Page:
Alcohol-related liver disease increased in nearly all states during COVID pandemic

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In a new study, scientists found alcohol drinking increased strongly across the United States during the COVID-19 pandemic, but the impact was greatest among American Indian and Alaska Native (AIAN) populations.

Deaths from the alcohol-associated liver disease were six times those of white people, according to a study by Massachusetts General Hospital (MGH).

The study highlights the urgent need for action to address the systemic failure of supportive healthcare and the lack of critical resources for AIAN populations.

Senior author Jagpreet Chhatwal, Ph.D., associate professor of Radiology, at Harvard Medical School, says that even before the pandemic, there was a steady increase in alcohol consumption in the United States.

Studies have shown that people who engage in any level of drinking are more likely to become excessive in their habits.

This is especially true for AIAN populations, who are more vulnerable to alcohol-associated liver disease than any other racial or ethnic group.

Alcohol-associated liver disease is characterized by progressive deterioration of the liver and loss of function and is now the leading indication for liver transplant in the United States.

The rate of ALD grew nationally by 43 percent from 2009 to 2015, accounting for more than $5 billion in direct healthcare costs in 2015 alone.

At the height of the pandemic, deaths from ALD increased by 23 percent in just one year.

The study cites the need for much higher levels of preventive healthcare and resource allocation to agencies like the Indian Health Service (IHS).

It provides comprehensive health services to the approximately 2.6 million American Indians and Alaska Natives in 574 federally recognized tribes in 37 states.

The researchers also call for increased awareness among AIAN populations of the alarming mortality rates from alcohol-associated liver disease, and the implementation of universal alcohol screening and preventive health programs.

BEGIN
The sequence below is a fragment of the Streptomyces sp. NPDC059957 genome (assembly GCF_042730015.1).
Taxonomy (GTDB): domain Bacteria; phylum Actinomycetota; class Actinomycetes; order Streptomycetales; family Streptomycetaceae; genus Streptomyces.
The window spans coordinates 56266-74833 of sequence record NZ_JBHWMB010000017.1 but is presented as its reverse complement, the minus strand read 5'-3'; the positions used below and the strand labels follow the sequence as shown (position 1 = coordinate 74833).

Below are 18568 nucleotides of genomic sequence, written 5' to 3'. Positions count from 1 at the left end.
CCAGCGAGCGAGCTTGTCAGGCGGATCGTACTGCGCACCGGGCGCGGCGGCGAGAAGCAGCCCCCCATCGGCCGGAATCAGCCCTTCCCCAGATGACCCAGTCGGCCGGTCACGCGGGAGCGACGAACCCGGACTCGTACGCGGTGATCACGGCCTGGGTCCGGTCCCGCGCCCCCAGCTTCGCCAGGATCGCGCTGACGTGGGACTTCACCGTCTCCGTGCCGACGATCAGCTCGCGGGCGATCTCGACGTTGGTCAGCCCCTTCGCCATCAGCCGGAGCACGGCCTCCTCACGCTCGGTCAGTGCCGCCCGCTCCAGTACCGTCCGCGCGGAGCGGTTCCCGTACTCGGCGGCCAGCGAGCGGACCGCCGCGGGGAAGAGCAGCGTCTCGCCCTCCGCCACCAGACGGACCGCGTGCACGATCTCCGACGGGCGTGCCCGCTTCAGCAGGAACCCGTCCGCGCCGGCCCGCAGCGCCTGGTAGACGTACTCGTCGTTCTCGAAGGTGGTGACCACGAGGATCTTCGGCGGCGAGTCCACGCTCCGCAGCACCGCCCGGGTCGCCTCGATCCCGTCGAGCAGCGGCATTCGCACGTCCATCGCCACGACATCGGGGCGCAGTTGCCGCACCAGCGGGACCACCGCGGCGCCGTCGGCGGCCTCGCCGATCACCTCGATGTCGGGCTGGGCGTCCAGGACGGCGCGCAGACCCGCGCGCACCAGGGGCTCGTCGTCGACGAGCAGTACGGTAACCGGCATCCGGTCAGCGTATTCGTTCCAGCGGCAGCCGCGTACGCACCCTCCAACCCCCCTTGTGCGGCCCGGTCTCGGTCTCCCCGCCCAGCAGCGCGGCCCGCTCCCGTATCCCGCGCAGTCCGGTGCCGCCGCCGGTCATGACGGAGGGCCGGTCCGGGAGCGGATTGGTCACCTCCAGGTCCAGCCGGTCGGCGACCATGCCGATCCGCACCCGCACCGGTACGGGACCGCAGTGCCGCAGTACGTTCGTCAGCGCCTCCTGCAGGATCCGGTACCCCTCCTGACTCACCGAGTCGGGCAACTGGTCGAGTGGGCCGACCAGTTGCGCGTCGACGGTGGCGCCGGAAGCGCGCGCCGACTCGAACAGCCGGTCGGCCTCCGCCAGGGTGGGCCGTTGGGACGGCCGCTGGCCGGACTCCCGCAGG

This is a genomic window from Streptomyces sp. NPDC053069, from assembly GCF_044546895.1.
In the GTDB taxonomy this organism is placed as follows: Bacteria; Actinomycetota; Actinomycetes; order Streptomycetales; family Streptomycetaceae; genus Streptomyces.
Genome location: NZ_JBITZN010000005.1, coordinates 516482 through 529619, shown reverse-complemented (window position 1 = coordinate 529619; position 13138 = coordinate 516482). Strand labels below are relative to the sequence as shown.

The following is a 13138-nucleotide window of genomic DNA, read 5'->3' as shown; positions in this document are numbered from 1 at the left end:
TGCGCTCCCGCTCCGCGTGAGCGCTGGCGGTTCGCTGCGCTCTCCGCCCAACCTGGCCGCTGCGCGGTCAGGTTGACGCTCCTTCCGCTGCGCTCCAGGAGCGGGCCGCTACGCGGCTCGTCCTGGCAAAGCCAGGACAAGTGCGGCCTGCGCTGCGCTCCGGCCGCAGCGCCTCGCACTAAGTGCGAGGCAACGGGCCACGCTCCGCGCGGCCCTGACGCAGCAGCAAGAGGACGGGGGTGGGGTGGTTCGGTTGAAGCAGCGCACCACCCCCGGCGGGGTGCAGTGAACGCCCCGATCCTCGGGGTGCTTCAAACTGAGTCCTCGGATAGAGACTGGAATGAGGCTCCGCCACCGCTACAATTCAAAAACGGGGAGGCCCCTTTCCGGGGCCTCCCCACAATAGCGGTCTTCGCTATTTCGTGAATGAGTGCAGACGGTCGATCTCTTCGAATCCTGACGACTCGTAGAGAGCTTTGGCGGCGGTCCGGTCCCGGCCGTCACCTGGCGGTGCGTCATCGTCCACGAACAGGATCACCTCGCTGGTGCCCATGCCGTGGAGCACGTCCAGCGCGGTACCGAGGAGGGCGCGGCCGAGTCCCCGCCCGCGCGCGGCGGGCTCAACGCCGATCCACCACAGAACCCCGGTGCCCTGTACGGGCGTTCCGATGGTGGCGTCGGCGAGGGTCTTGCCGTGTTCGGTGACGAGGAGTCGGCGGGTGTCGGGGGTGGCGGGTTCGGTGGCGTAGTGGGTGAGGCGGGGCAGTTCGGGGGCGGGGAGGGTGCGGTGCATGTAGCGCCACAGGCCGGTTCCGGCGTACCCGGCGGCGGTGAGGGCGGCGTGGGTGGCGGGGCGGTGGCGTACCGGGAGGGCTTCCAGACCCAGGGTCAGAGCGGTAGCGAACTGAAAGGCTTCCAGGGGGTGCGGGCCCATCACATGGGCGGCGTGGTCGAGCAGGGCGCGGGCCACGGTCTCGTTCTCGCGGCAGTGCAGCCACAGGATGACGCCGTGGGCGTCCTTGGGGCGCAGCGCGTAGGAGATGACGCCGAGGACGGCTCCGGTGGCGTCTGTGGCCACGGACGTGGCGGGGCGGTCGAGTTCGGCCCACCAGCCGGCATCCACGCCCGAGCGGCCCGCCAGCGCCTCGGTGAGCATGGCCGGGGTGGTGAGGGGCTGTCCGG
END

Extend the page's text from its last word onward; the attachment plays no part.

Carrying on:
Chhatwal points out that alcohol consumption hasn’t shown any signs of decline even as the pandemic has receded.

He emphasizes that alcohol-associated liver disease among all ethnicities continues to represent a serious burden on the nation’s healthcare system, and the problem will only intensify if meaningful steps are not taken to address it now.

The study serves as a reminder that we need to prioritize the health of all populations, especially those who are most vulnerable.

By increasing awareness, providing resources, and implementing preventive healthcare programs, we can take steps to reduce the burden of alcohol-associated liver disease and improve the health of our communities.

How to prevent alcohol-related liver disease

Alcohol-related liver disease is a serious condition that can cause progressive deterioration of the liver and loss of function.

It’s important to take steps to prevent or manage the disease before it becomes a major health crisis. Here are some ways to prevent alcohol-related liver disease:

Limit alcohol consumption: The most effective way to prevent alcohol-related liver disease is to limit or avoid alcohol consumption.

If you do drink, it’s important to do so in moderation. For women, this means no more than one drink per day, and for men, no more than two drinks per day.

Get regular check-ups: Regular check-ups with your healthcare provider can help detect liver disease early on, when it’s easier to manage.

Your healthcare provider can also provide guidance on how to reduce your risk of liver disease.

Maintain a healthy weight: Being overweight or obese can increase the risk of liver disease, so it’s important to maintain a healthy weight through regular exercise and a balanced diet.

Eat a balanced diet: A diet that is rich in whole grains, fruits, vegetables, lean proteins, and healthy fats can help protect the liver from damage.

Avoid harmful substances: Avoiding exposure to harmful substances like drugs, chemicals, and viruses can help reduce the risk of liver disease.

Manage stress: Chronic stress can increase the risk of liver disease, so it’s important to find ways to manage stress through techniques like meditation, yoga, or deep breathing exercises.

Seek treatment for alcohol addiction: If you have an addiction to alcohol, seeking treatment is essential for preventing alcohol-related liver disease.

Treatment options may include counseling, medication, or rehabilitation programs.

By adopting these healthy habits and seeking treatment when necessary, you can help reduce your risk of alcohol-related liver disease and protect the health of your liver.

Remember, prevention is key, and taking care of your liver is essential for overall health and well-being.

If you care about liver health, please read studies about a new therapy for fatty liver disease, and 5 big myths about liver detoxing you should know.

For more information about liver health, please see recent studies about all types of coffee could help lower the risk of chronic liver disease and results showing that Whole grains could benefit people with non-alcoholic fatty liver disease.

The study was conducted by Neeti S. Kulkarni et al and published in JAMA Health Forum.

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